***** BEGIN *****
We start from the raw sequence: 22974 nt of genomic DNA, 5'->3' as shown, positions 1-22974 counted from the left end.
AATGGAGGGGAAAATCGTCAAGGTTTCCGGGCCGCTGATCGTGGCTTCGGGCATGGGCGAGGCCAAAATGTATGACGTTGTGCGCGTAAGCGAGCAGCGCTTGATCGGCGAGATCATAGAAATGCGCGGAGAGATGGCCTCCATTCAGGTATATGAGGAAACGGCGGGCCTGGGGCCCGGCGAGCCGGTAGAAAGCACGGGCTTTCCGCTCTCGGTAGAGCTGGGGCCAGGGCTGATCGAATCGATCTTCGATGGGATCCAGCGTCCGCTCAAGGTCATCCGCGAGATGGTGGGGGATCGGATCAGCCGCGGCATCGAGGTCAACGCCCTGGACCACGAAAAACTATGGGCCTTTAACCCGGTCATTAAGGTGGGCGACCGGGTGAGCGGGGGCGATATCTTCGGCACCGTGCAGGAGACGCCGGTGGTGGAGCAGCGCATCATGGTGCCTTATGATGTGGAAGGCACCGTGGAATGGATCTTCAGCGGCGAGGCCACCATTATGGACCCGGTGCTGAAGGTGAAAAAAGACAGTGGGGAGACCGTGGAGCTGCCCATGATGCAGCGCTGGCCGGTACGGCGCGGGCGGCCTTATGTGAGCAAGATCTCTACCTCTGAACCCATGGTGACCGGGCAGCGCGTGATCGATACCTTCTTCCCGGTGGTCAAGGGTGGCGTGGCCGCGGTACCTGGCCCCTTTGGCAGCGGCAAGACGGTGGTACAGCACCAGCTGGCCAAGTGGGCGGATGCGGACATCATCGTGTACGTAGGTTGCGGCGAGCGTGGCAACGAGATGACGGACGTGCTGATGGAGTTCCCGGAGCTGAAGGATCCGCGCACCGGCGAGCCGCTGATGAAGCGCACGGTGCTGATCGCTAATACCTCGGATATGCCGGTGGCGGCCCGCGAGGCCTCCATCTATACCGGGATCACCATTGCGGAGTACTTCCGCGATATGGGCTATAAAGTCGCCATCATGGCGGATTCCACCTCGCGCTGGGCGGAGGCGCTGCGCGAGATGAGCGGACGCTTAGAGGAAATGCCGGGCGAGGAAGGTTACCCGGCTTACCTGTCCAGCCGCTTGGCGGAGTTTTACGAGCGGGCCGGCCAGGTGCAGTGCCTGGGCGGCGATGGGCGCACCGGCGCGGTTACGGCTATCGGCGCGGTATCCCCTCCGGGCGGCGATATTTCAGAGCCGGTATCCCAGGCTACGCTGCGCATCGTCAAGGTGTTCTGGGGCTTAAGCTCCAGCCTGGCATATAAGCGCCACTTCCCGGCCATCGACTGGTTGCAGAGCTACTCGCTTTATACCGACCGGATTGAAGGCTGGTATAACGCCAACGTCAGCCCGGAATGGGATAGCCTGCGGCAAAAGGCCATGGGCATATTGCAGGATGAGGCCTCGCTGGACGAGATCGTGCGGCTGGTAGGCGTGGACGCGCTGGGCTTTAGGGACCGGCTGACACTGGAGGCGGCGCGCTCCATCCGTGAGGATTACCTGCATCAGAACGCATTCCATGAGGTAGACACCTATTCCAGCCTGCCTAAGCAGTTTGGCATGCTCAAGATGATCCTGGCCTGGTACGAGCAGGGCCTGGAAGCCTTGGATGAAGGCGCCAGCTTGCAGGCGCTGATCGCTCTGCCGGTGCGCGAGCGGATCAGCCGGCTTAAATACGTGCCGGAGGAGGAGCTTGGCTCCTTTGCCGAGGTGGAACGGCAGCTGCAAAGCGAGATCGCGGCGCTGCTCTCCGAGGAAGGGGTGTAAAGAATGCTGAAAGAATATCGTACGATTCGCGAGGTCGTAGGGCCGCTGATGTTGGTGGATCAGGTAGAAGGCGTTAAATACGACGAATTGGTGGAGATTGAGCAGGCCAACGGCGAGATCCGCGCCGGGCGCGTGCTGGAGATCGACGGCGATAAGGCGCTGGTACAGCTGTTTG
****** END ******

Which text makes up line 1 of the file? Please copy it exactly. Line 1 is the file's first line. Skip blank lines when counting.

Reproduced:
We start from the raw sequence: 22974 nt of genomic DNA, 5'->3' as shown, positions 1-22974 counted from the left end.